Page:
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Allen St Poutine – Not Bad, Eh?

Bruce Haydon


Bruce Haydon
Jake works the counter on opening day at Allen St. Poutine.


It was only a matter of time before the French-Canadian delicacy known as poutine – a rich concoction of thick-cut fries, gravy, melted cheese curds, and creative toppings – would wash up on Buffalo’s shores with the opening of the Allen Street Poutine Company . Let’s start with the basics to correct a common misconception – it’s not actually pronounced “puh-teen”, even if uttered with an overdone French accent. In Canada, or more specifically Montreal, it’s pronounced more of a “poo-tin” like this.  Bon! 

Allen St Poutine

The Allen Street Poutine Company  at 242 Allen Street (previously Crust Pizza ) is the brainchild of two Canadians, Jake Fraser and Konstantine Kentros.  Jake cut his teeth running a business selling poutine from a food truck in nearby Port Colborne, while Konstantine has a restaurant in Fort Erie, so they’re hardly newbies in the food service space.

Having been raised in Ottawa, my benchmark poutine joints have always been either the Elgin Street Diner or Montreal’s rickety Comptoir 21 on Rue Ste Catherine. Many have tried to make poutine mainstream in the Canadian market, like McDonalds and Harvey’s, with middling levels of success. There’s something of an alchemy that takes place when you combine that elusive “just right” blend of savoury flavours, salt and fat. And yet somehow, even though they all use the same basic ingredients, no poutines ever taste alike. But I digress…

Allen St PoutineI had an opportunity Friday to sample the Pulled Pork, General Tao’s and Traditional poutines.  It was opening night, and the place was hopping with a lineup to the door. Jake and staff were still trying to iron out some last minute wrinkles, but were generally keeping up. I was originally told Friday was supposed to be a “soft open”, but judging by the hungry standing-room only line of customers, there was nothing soft about it. It was a full-on Friday night crowd.

So what about the poutine?

Allen Street Poutine follows the time-tested “Belgian twice-fried” method to generate the ideal fry,Allen St Poutine which is crispy on the outside, fluffy on the inside.  They are using fresh potatoes (of course),  and have invested in a fry-making contraption that makes a thumping sound (felt on the second floor, no less) while managing to knock out 450 orders an hour. Gravy…oh, but how it makes or breaks a good poutine.  A smooth, velvety liaison between the fries and cheese, it’s essential that it not overpower the delicate flavour (yup, that’s how we spell it) of the cheddar.  For such a mission-critical task, Jake and the guys make theirs from scratch, which results in one of the best meat-based poutine gravies I’ve come across. Not faint praise.

Unique wall art at Allen St Poutine
Unique wall art at Allen St Poutine

Finally, the perfect poutine is topped with those delectable white squeaky cheddar cheese curds, in large chunks served at room temperature. Allen St. has that covered by mixing in generous cubes of Corfu-produced “Yancy’s Fancy” cheddar, which stays relatively intact with just a little surface melting. Given that investment in the raw materials, it’s no surprise the final product really comes together nicely. Judging by the reactions from the tables around me,  I wasn’t alone in that conclusion. Really, there are not too many wrinkles to work out here, Jake. Tres bién!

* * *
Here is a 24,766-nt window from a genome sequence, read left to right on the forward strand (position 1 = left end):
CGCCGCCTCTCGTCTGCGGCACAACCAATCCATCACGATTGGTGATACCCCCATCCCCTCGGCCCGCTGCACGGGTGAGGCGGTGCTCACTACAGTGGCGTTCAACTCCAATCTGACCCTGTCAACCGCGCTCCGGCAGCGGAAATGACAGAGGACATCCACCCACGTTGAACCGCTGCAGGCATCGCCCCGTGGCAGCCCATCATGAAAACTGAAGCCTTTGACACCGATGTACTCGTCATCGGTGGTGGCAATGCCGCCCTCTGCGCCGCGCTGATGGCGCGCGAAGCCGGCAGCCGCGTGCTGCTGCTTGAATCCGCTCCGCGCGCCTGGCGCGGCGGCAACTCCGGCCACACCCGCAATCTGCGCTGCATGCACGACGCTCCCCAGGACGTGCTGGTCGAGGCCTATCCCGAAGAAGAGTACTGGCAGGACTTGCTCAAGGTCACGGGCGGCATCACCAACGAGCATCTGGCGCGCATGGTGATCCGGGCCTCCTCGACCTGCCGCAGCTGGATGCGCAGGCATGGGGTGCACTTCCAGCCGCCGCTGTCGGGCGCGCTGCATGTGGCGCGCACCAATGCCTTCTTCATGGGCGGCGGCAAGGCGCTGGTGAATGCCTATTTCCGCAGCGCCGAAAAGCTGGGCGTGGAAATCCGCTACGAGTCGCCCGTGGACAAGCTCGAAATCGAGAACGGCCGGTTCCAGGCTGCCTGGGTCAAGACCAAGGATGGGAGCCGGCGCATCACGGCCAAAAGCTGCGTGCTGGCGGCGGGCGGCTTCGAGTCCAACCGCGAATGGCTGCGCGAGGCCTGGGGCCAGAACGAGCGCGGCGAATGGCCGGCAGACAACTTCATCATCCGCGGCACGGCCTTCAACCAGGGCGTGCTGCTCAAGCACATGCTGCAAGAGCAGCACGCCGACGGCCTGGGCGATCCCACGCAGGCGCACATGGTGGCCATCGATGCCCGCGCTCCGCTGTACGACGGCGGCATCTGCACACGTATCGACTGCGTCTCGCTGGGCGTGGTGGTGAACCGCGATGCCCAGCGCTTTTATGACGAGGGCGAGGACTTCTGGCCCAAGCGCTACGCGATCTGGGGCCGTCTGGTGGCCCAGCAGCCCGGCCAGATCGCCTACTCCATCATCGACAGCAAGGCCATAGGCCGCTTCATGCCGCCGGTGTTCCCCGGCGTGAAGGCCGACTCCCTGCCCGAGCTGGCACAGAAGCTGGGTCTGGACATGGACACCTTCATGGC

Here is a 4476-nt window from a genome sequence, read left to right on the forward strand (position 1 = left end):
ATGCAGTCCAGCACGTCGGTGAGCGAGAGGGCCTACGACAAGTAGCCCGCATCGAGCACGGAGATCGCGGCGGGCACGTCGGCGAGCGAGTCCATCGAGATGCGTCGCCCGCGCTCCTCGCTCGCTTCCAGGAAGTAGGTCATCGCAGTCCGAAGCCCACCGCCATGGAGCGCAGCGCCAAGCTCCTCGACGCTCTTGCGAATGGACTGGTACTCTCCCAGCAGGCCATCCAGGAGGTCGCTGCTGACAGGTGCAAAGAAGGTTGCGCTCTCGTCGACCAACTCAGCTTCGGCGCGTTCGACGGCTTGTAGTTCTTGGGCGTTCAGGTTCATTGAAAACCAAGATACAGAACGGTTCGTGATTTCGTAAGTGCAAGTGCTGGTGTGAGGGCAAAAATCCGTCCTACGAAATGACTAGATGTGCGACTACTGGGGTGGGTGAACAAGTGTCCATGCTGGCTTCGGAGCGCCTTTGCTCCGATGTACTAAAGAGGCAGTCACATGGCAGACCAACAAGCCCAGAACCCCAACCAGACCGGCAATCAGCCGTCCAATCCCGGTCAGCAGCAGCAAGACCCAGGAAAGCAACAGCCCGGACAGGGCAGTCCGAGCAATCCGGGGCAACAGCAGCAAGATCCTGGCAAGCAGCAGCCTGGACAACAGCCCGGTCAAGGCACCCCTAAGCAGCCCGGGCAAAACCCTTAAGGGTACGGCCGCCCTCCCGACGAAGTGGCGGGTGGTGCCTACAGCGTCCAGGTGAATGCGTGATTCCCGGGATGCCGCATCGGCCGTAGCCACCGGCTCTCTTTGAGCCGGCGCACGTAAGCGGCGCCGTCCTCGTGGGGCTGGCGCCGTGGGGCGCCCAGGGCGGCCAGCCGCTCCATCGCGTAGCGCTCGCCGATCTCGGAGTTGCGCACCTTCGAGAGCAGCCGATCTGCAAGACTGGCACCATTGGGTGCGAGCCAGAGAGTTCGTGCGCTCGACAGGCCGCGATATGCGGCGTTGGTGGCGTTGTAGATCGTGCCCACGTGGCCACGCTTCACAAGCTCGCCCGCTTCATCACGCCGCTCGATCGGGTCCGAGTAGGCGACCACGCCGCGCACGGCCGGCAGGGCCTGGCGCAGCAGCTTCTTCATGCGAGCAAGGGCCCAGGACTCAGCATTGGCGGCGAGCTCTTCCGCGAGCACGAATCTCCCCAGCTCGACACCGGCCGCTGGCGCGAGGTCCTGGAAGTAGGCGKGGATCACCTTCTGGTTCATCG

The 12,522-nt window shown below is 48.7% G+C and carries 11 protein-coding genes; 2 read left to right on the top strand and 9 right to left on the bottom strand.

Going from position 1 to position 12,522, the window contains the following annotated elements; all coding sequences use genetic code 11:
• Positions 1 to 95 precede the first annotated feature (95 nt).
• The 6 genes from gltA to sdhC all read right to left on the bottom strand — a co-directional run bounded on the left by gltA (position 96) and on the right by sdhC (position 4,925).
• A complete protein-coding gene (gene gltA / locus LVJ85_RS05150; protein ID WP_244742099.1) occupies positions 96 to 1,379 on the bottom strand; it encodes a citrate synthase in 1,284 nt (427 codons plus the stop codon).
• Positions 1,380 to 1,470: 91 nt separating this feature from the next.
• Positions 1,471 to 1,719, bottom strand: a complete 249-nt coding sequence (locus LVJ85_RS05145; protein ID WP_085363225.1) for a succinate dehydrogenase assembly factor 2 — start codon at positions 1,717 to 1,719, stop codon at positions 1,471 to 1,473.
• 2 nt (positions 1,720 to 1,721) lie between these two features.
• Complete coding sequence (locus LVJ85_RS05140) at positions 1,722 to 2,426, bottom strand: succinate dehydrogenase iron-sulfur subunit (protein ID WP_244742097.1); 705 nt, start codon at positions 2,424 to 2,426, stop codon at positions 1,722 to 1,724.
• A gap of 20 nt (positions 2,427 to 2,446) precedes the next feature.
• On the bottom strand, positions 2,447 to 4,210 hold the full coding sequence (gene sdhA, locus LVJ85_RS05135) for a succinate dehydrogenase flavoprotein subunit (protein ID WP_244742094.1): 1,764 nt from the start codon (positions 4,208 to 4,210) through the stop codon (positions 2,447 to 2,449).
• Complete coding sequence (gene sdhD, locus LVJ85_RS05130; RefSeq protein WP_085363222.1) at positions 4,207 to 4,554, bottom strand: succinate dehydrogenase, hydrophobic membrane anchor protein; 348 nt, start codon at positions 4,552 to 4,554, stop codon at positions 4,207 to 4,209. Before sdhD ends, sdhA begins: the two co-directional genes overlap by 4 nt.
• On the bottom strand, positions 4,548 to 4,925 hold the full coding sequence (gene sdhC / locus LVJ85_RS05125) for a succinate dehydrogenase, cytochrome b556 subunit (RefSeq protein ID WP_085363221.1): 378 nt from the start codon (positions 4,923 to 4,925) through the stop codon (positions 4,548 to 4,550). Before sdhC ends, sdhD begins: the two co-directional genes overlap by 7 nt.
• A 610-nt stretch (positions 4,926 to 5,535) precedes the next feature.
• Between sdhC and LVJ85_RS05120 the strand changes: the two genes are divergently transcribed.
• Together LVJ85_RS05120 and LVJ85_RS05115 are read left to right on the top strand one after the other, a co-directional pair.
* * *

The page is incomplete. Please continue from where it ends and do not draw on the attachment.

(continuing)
Bringing poutine to the Allen Street area was so obvious that it didn’t even require a market study, says UB Marketing lecturer Marc Adler, who is also looking after branding for the new establishment.  The Allen Street location is surrounded by of dense concentration of what he terms “early adopters,”

General Tao's poutine
General Tao’s poutine

urbanites who are into exploring new and different food experiences. Having local watering holes Nietzsche’s and Mulligan’s so close by will certainly ensure a wobbly stream of late night patrons right up until the 3 AM closing (that reminds me — don’t forget poutine’s reputation as the definitive Canadian hangover cure).

Marc went on to say that they intentionally played off the Canadian connection, loading up their Facebook and Twitter pages with witty articles on culture north of the border. The owners waged a furious social media campaign the week prior to the opening, which managed to garner 1000 likes for their Facebook page  – no easy feat for a startup eatery. My Twitter feed lit up with images of their poutine Friday as everyone got caught up in the “buzz” and gushed about the food.  As far as openings go, I don’t think they could have done much better.  Well done, Allen Street Poutine. Bonne´Chance..!


Written by Bruce Haydon

Bruce Haydon

Bruce Haydon is an obsessed runner and passionate writer who devotes his time to exploring and supporting his beloved Queen City. Bruce is originally from Ontario, Canada, relocating for work to both Bermuda and New York City before settling down in Buffalo in 2013. After initially suffering withdrawal from NYC life, he quickly grew to love his new home city, and has since become an ardent supporter and urbanist of all things Buffalo. Working in the financial sector by day, Bruce has been writing for Buffalo Rising since 2014, where he covers a number of topics relating to the city's ongoing evolution. With a love of the arts, culture and architecture, he devotes a considerable amount of his spare time researching the rich history of the area's illustrious past.

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